WHAT’S BEING CLAIMED:
- A Texas woman was bitten by a copperhead snake three times in 2017.
- She later developed complex regional pain syndrome (CRPS), a condition in which even the slightest touch can cause terrible pain.
- No effective treatment for CRPS exists at the moment.
A woman from Texas has been diagnosed with the world’s most painful condition after being bitten by one of the world’s most venomous snakes.
When Rachel Myrick, a 40-year-old Fredericksburg realtor, entered the LongHorn Steakhouse in Spotsylvania County in 2017, she was bitten by a copperhead snake.
An 8-inch-long copperhead that had made its way inside the restaurant’s foyer bit Myrick twice on her toes and once on the side of her foot. The bites were excruciatingly painful, causing her to drop everything she was holding, according to The Free Lance-Star at the time.
The story was reported all over the world, detailing how Myrick underwent antivenom, commonly known as antivenin, as well as treatment in Mary Washington Hospital while her foot and ankle swelled.
Even after media interest in the story waned, Myrick’s anguish did not end there. Either the bite, the antivenin she was given, or a combination of the two caused her to develop complex regional pain syndrome (CRPS), a disorder in which even a gentle touch can cause terrible pain.
According to LMTonline, even a mild breeze or a brush over her skin can be excruciating.
She told the news outlet:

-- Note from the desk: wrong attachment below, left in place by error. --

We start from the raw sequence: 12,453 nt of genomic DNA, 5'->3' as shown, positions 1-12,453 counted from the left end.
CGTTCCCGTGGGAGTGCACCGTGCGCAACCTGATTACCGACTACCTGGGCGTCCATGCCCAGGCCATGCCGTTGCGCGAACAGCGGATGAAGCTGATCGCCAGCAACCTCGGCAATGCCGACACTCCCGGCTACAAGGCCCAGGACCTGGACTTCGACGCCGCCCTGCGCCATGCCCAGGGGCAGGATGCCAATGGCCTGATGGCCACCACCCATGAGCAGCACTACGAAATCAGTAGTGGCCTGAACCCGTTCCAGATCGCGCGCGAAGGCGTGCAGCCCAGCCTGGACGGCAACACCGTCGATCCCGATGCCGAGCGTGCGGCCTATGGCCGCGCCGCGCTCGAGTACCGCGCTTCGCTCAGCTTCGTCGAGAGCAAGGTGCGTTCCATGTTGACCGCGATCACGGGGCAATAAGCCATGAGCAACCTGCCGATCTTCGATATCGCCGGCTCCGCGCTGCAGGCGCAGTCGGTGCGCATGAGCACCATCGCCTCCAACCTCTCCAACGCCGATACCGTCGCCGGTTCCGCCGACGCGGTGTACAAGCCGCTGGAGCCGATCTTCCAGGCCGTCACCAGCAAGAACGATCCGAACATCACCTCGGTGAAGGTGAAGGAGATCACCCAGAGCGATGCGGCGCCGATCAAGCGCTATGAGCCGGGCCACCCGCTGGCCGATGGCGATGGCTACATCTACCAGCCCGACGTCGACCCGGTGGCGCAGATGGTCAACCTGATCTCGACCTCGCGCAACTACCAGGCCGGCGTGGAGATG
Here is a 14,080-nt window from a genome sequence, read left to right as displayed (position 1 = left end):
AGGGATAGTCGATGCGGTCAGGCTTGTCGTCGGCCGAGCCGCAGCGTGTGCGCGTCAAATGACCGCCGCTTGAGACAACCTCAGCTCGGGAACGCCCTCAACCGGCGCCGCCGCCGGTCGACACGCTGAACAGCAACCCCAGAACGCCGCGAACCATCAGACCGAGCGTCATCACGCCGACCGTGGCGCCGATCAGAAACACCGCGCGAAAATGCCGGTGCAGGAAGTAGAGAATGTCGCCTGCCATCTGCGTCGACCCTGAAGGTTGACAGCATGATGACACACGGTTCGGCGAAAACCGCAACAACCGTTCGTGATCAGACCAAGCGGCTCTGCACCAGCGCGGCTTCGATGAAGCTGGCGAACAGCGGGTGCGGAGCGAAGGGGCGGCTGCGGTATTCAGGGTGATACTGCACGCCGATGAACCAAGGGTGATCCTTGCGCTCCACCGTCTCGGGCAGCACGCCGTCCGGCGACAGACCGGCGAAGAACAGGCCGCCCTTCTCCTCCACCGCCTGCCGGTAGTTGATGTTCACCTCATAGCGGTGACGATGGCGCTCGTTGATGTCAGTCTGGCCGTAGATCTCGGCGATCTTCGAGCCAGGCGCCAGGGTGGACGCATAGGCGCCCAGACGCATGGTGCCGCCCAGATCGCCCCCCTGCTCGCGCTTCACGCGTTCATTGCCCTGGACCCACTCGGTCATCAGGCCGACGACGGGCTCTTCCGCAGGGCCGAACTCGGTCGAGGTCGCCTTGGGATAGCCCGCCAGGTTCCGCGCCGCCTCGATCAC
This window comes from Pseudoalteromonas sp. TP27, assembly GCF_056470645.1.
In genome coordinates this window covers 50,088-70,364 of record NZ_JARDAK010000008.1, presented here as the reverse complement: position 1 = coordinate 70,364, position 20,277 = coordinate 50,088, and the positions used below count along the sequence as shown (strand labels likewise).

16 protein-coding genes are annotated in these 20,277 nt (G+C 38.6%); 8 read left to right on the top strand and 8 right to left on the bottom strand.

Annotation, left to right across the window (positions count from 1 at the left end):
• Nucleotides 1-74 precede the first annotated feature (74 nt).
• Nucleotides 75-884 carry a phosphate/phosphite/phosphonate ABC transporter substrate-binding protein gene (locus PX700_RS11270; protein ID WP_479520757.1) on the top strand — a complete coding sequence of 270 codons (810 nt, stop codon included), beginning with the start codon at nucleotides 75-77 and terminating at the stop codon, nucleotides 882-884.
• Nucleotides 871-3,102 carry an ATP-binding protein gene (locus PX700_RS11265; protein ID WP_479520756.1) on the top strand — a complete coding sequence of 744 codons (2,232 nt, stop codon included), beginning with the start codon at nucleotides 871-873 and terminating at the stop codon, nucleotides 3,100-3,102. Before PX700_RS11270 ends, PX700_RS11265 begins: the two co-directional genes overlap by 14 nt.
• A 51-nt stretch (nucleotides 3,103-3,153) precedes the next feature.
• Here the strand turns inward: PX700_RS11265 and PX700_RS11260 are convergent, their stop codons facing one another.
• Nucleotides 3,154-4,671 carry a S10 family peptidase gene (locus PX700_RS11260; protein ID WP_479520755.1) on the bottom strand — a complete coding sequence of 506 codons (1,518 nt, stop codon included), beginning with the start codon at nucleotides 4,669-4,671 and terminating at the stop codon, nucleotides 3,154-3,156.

“You feel like your skin is sunburned, then you take sand or shards of glass, depending on how bad my moment is, and you just rub it into the top. I’m in the worst pain of my entire life, times 10.”
Above tooth fracture, chronic back pain, amputation of fingers or toes, and even childbirth, CRPS ranks towards the top of the McGill scale, a questionnaire that patients fill out to determine how much pain they are in
According to the National Institute of Neurological Disorders and Stroke (NIH), CRPS develops after an injury to an arm or leg, and symptoms include changes in skin color, warmth, and/or edema on the arm or leg below the injury site.
According to the study, the majority of CRPS injuries appear to be caused by faulty nerve fibers delivering signals to the brain. The National Institutes of Health says the disease, which causes “burning” or “pins and needles” and the sensation of a limb being crushed, eventually goes away as the nerve regrows. Severe cases, on the other hand, can make you disabled for a long time.
No effective treatment for CRPS exists at the moment. It can be difficult to treat due to its vast range of symptoms that can change over time. Diabetes and smoking also negatively affect the treatment.